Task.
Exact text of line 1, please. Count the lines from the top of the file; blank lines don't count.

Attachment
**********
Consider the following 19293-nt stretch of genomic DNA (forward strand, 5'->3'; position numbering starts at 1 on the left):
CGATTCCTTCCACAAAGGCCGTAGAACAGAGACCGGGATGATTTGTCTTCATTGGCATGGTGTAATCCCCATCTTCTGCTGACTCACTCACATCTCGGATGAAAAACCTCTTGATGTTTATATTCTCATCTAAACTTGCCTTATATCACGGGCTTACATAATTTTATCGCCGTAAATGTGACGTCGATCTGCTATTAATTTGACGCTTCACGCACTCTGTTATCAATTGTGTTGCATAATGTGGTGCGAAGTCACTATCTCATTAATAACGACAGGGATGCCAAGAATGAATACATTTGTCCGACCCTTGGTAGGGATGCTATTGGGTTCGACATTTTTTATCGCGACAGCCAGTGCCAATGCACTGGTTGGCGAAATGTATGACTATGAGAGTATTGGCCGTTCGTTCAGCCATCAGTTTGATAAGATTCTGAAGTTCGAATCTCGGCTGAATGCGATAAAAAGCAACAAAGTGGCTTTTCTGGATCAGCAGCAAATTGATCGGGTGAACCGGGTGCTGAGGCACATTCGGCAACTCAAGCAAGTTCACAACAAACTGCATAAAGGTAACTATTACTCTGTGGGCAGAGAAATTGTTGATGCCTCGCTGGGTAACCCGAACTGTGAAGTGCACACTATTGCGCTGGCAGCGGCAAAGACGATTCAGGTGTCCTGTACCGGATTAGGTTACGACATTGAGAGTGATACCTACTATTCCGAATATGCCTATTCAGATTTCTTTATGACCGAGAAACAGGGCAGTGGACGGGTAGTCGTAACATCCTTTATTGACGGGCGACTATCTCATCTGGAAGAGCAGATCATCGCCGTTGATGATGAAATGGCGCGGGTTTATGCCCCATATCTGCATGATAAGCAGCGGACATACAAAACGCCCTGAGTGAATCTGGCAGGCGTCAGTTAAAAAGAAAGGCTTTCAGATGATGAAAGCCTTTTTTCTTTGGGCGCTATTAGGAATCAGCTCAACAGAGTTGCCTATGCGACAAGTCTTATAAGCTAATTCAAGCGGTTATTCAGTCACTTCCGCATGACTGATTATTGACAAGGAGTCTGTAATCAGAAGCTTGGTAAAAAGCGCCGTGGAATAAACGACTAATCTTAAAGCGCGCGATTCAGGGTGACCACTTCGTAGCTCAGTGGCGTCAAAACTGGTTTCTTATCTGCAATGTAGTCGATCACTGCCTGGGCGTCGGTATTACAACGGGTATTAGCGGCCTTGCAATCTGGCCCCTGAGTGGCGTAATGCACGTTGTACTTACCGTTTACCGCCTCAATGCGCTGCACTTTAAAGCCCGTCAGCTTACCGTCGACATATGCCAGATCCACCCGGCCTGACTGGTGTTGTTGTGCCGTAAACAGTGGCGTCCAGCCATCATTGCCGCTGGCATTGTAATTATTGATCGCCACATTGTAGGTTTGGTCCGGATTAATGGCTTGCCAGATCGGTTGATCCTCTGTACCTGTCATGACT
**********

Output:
Consider the following 19293-nt stretch of genomic DNA (forward strand, 5'->3'; position numbering starts at 1 on the left):